Tag Archives: running

Ultra Crew 101

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My husband wrote a race recap about SD50 a few weekends ago.  That is from his perspective which is very introspective.  You should read it.  His race report made me want to write a how to for those of you who are helping your runner.  Some tips and tricks I’ve picked up over the past few years as a crew member.

I want to break this down into 3 parts, before the race, during the race and after, so I’ll probably make it 3 separate posts to keep from being overwhelming.

Before the race, your runner should be doing training.  I have found it a good idea to take note of what my runner is taking to eat and drink on their long runs and try to remember what they said worked and what didn’t work.  While most people are pretty good about knowing what works for their stomach, its a good idea for the crew to know also, just in case things go down hill for your runner mentally.

If you can, try to be conscious of the time it takes for your runner to complete their long runs.  It will give you a good idea of their pace so you can gauge how soon to meet them at aid stations during the race.  I would err on the side of quicker rather than slower, especially in the beginning of the race because of race jitters and pack mentality.  It doesn’t seem to be too uncommon for people to start the race faster than ending.

Pay attention to the “other” things your runner does to prepare for a race.  Do they apply sunscreen or body lubricant?  Do they always put tape on their heel to avoid blisters?  All those things are important to know to double check before the race.  A lot of times those things start super early and pre-race nerves can make it easy to forget, so being able to double check that your runner put a bandaid on their pinky toe will go a long way to making sure its a “comfortable” race.

Things not related to your runner that are helpful.  Pack your own crew bag or make sure you are there when the bag is packed.  Nothing is more frustrating than trying to find things when your runner is trying to get in and out of the aid station quickly.  Take a look at the crew access points along the race.  Map them!  Have a good understanding of how long it will take you compared to how long it should take your runner so you know if you have to rush or if you can take your time.  For some of you, it may be helpful to study the actual course also.  Know where the big climbs are or how long between aid stations.  Your runner may find that helpful during the race, being able to get that kind of information quickly.

One of the biggest lessons I’ve had to learn being a crew member is that I’m not only responsible for my runner but for me also.  I have to manage meeting my runner, taking care of their needs and making sure they have the best race possible, but that is really hard to do if you’re hungry!  You have to make sure you have what you need also.  The two biggest ones are something to do while you’re waiting and food.  If you don’t think there will be places to stop or you won’t have time to stop, buy snacks or keep a cooler with you so you can have food.  I know the aid stations have food, but that is for the runners to get them through the race, so I never ask them for something to eat.  If the crew is having a bad race, that can directly effect the runner, I know from experience.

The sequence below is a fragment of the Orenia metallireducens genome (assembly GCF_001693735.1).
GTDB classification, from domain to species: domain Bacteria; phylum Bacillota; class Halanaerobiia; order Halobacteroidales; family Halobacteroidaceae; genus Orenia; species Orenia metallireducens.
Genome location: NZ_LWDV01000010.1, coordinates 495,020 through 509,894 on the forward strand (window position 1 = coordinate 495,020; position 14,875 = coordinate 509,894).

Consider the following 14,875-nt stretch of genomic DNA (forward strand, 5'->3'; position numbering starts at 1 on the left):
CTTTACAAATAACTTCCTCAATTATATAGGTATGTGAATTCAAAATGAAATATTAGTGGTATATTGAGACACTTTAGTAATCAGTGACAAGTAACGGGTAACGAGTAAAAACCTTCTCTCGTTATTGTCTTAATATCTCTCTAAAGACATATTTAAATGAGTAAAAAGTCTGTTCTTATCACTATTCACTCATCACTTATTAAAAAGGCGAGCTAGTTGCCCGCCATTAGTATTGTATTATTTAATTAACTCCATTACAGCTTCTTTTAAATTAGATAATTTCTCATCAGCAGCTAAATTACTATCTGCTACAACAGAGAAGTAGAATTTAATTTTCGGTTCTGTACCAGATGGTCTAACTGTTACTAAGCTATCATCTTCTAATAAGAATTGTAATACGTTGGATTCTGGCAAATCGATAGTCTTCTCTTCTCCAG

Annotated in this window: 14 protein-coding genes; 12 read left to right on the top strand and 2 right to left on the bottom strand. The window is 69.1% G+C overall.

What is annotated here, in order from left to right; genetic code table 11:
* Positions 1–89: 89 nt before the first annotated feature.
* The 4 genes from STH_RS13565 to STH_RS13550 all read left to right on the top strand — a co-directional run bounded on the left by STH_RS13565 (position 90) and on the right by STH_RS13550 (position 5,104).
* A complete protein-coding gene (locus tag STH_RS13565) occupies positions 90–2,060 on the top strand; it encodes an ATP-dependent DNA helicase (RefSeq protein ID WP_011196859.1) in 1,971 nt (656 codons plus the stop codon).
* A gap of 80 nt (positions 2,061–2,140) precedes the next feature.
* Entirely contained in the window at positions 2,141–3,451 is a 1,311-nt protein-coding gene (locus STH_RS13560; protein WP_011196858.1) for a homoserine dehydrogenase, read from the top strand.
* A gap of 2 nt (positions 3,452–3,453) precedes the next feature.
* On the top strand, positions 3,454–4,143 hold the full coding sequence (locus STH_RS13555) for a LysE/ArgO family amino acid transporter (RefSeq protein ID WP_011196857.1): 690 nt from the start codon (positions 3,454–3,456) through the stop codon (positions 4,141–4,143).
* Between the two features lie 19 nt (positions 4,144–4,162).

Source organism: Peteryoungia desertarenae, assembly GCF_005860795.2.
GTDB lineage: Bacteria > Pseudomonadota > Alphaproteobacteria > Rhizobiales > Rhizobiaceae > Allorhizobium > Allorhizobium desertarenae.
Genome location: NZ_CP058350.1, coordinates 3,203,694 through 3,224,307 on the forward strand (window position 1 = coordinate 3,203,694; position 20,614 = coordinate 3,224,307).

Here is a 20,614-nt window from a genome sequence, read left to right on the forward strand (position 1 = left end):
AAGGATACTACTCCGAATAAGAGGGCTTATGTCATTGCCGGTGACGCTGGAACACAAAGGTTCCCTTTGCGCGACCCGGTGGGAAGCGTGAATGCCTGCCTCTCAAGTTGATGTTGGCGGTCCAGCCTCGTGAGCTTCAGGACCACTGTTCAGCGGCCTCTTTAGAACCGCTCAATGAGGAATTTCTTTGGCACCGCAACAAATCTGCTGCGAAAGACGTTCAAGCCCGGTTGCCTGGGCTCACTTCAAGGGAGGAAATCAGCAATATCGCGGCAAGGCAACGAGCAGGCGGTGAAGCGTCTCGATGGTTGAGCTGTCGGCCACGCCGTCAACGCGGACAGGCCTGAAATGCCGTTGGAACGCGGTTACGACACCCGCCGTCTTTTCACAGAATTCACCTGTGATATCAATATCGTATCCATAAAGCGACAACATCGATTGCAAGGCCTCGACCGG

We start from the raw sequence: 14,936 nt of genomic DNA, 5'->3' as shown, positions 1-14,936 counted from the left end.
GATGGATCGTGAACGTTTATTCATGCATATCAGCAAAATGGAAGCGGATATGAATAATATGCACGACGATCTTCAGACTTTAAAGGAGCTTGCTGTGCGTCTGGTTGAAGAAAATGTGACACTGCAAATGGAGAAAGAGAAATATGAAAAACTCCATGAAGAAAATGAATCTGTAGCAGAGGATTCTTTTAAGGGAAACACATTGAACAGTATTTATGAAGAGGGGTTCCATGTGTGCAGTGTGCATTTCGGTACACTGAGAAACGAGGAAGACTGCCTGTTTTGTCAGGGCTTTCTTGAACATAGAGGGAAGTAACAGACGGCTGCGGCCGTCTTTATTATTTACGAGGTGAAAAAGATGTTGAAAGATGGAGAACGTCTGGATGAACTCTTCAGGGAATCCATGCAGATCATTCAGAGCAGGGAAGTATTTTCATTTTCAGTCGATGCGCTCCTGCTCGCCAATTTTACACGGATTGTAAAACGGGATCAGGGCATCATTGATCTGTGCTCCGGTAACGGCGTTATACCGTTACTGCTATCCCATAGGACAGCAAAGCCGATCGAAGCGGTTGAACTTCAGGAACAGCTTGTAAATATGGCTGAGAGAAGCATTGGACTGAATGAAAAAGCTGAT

picnic

Stay tuned for part 2, during the race!

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WOD 1/20

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2.05 miles 

34:08

5 min warm up

1 min run / 5 min walk (4 times)

5 min cool down

  

San Diego Trail 50

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The ultra season starts this weekend!  My husband is running the San Diego Trail 50 on Saturday in the San Diego area.  I’m happy that it is a local race for the first time in a while!

I’m becoming quite proficient crewing and look forward to this one because the race information page says most aid stations are easily accessible.  To me, that means roads to drive on and parking lots to park in. Unlike a few of last years races where I was taking my Fiat onto pitted fire roads and almost getting stuck in mud!

We (the boy and I) always have such adventures during these things and I think this one will be no different.

 

Week1

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Getting back into the swing of things, I’m happy with 5 days of exercise this week even though only 2 were cardio.  Next week my goal is 3 days of cardio, 2 strength days and 2 climbing days.  That shouldn’t be a problem, but we’ll see how it goes.  We’re headed to San Diego 50 on Friday for my husband’s ultra.  That will be another kind of workout on its own!  First race of the season, hopefully it isn’t that cold of a day.

What is your goal for working out?  7 days a week or do you give yourself days off?